A lack of information from the global headquarters of software giants Oracle and SAP has left the pairs' Australian divisions completely in the dark about what actions to take in the wake of the closure of SAP's Oracle services subsidiary TomorrowNow.
Following a long running legal case in which Oracle accused TomorrowNow of stealing corporate secrets, on Tuesday SAP announced it would wind down TomorrowNow, with the company's customers to be supported by Oracle or others.
This week, however, Australian spokespeople from both Oracle and SAP admitted they had no idea what they were supposed to do. No instructions had come from SAP's headquarters in Germany, an SAP Australia spokesperson told ZDNet.com.au today.
They added that TomorrowNow was run as a separate business to SAP. "[TomorrowNow] have got a few months to provide more detail on this," they said.
A spokesperson for Oracle's Australian operations said its US headquarters had not provided any instructions for a local transition strategy.
Today the confusion even appeared to extend to TomorrowNow's Australian customers. Although both the National Australia Bank and insurance giant Allianz have been listed as TomorrowNow customers in the past, neither were able to clarify if they still bought services from the SAP subsidiary.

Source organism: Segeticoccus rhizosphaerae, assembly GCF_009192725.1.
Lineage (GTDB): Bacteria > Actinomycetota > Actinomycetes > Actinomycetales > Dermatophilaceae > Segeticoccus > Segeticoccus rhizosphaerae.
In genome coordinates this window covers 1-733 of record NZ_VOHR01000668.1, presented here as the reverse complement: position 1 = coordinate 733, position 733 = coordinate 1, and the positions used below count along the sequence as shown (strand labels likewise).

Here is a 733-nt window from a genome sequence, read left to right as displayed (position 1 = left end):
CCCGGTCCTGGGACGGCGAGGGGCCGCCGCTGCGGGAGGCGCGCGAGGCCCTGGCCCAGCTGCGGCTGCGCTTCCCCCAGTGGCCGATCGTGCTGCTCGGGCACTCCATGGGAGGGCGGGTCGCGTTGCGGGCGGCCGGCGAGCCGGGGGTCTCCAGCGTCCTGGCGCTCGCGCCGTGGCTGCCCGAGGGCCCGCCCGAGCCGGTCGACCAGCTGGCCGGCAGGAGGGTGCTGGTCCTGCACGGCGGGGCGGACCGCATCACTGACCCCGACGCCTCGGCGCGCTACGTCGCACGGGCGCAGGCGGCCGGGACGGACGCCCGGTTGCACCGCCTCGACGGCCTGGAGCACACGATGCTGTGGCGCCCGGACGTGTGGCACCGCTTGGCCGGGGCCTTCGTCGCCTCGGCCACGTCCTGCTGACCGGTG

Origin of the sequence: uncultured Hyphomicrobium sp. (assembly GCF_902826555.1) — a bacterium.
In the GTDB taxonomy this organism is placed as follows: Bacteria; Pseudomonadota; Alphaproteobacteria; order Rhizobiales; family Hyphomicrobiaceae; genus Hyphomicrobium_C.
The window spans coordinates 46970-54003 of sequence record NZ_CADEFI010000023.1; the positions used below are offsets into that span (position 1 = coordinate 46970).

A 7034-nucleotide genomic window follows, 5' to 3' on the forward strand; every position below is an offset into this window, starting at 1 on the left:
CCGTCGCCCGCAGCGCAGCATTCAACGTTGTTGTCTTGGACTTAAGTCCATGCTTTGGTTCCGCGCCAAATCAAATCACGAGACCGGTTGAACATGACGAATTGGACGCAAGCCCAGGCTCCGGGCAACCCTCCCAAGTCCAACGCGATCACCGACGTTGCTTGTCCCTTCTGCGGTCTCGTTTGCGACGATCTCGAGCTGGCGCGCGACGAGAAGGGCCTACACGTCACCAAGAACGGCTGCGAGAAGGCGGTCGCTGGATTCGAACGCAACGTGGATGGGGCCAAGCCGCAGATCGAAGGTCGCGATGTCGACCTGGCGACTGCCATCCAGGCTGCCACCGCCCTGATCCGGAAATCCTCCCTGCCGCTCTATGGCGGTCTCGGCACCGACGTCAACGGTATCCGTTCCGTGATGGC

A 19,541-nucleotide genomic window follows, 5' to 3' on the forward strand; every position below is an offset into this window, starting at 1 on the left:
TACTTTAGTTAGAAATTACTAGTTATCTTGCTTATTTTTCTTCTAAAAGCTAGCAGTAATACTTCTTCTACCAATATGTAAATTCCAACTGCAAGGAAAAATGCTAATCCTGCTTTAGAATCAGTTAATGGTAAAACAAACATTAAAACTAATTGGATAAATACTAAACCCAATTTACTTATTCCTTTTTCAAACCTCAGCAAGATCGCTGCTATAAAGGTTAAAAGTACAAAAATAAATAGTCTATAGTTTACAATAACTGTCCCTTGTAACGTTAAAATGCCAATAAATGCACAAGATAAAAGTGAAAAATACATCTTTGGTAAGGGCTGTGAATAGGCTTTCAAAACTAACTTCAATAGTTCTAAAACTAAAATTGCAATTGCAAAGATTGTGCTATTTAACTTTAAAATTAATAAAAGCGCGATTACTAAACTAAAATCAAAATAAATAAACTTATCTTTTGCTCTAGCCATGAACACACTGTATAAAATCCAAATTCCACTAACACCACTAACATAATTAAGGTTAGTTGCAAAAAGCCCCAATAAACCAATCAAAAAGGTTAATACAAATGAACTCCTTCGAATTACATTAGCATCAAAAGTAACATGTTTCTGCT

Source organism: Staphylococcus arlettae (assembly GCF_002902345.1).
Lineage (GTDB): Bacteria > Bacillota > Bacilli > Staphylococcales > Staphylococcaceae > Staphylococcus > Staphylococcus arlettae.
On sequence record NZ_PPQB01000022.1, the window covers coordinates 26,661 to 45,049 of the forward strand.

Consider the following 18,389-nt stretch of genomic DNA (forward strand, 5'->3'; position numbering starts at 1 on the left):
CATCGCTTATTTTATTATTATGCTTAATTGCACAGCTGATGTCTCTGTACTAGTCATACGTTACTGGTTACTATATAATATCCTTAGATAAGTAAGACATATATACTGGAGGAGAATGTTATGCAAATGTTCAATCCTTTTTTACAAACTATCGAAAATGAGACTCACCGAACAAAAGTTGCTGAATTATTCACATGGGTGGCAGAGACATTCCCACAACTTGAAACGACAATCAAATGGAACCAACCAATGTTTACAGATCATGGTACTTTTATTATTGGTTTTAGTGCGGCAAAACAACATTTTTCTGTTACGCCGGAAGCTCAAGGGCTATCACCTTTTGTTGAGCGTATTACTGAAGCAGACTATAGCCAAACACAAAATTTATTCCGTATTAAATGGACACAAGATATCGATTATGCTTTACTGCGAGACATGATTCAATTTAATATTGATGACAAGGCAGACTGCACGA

Other Australian customers have included casino group Sky City Entertainment Group, and manufacturer National Foods, however, it remains unclear if the firms still use services from the SAP subsidiary.
Finally, a spokesperson for TomorrowNow's Australian division said the company had been instructed to stay tight-lipped about the company's closure. The closure will occur by 31 October.
Since its acquisition by SAP in 2005, TomorrowNow has targeted businesses using Oracle-owned Siebel, JD Edwards and PeopleSoft systems. The acquisition was SAP's effort to compete with Oracle.
The TomorrowNow closure has the potential to not only benefit Oracle's Australian division, but also local integrators which specialise on Oracle systems, such as UXC-owned Red Rock Consulting.